Should I Become a Sports Announcer?
Sports announcers provide commentary for games and sporting events during live radio or television broadcasts. They may interview guests or present relevant information during their broadcast. Like many positions in the entertainment industry, this field is often very competitive, and work may only be available on a part-time basis.
|Degree Level||Bachelor's degree|
|Degree Field||Broadcasting, communications, journalism|
|Experience||Advancement may be commensurate with experience|
|Key Skills||Good voice, sense of timing, people skills, communication, research skills, must be able to perform research and use editing software, must have knowledge of the game being reported on or announced|
|Salary (2014)||$29,790 annually (median salary for all radio and television announcers)|
Source: U.S. Bureau of Labor Statistics
Step 1: Gain Experience at the Local Level
Many aspiring sports announcers participate in local radio broadcasts or volunteer to announce sporting events at a local high school. These opportunities provide initial experience in the field and do not typically require a formal education. While this background is not necessary, it helps form a basis of knowledge and experience for individuals pursuing a college education in order to become sports announcers.
- Consider a public address systems announcer job. Public address announcers typically do not need a formal education, and this is an excellent way for aspiring sports announcers to get a head start in broadcasting. Some short on-the-job training is required.
Step 2: Complete a Bachelor's Degree Program
Requirements for becoming a sports announcer vary based on employer preferences, but students should earn a bachelor's degree in broadcasting, communication, journalism or a related field to give them a competitive edge that may increase their job opportunities. Such curricula often provide courses in research, writing and ethics. An understanding of electronics and broadcasting basics helps prepare students for positions as sports announcers. Familiarity with computers and the Internet proves increasingly valuable, since many announcers maintain a regular Web presence through social networking websites and often broadcast online. Even though aspiring sports announcers may prefer to cover specific athletics, they benefit from being knowledgeable about all sports.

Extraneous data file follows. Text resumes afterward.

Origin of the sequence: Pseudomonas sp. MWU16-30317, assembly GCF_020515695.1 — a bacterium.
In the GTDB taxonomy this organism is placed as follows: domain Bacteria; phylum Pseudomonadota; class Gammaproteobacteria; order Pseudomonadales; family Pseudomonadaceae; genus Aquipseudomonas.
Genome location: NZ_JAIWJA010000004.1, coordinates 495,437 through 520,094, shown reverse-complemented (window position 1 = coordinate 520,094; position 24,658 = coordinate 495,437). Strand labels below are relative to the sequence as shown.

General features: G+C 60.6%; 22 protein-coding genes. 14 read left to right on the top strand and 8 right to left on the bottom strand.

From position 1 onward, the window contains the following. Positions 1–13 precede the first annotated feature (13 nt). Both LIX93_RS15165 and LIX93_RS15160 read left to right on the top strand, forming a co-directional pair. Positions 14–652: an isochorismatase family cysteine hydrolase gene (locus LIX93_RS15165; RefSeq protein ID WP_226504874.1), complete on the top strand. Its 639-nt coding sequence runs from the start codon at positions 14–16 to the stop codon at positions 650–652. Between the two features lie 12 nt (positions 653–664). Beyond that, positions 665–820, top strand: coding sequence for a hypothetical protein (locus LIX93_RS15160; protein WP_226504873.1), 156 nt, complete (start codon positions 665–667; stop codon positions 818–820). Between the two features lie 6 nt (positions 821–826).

Step 3: Gain Work Experience
Most entry-level positions for sports announcers require prior experience. Candidates often gain such experience through campus radio or television stations and through internships at commercial stations. Whether paid or unpaid, this hands-on experience enables aspiring announcers to hone their craft while establishing valuable contacts within the industry. A formal education is indispensable for most sports announcers, but additional requirements include having a pleasant and recognizable vocal style, using correct grammar, exercising well-timed and accurate delivery and, for television announcers, displaying a pleasing and welcoming appearance. Many of these traits can be learned through continued on-the-job experience.
- Find your voice. Most broadcasters and announcers need practice to become professionals. Working at smaller stations can help new sports announcers get a feel for the job and work on communication skills.
Step 4: Advance in the Field
Competition at major radio or television networks for the position of sports announcer generally tends to be intense. The most common path for advancement begins by gaining recognition in a local community and then seeking work in a larger city. Once established, aspiring network sports announcers gravitate toward more visible national markets. Successful announcers continually try to improve their craft and possess a desire to become more knowledgeable about the sports they cover.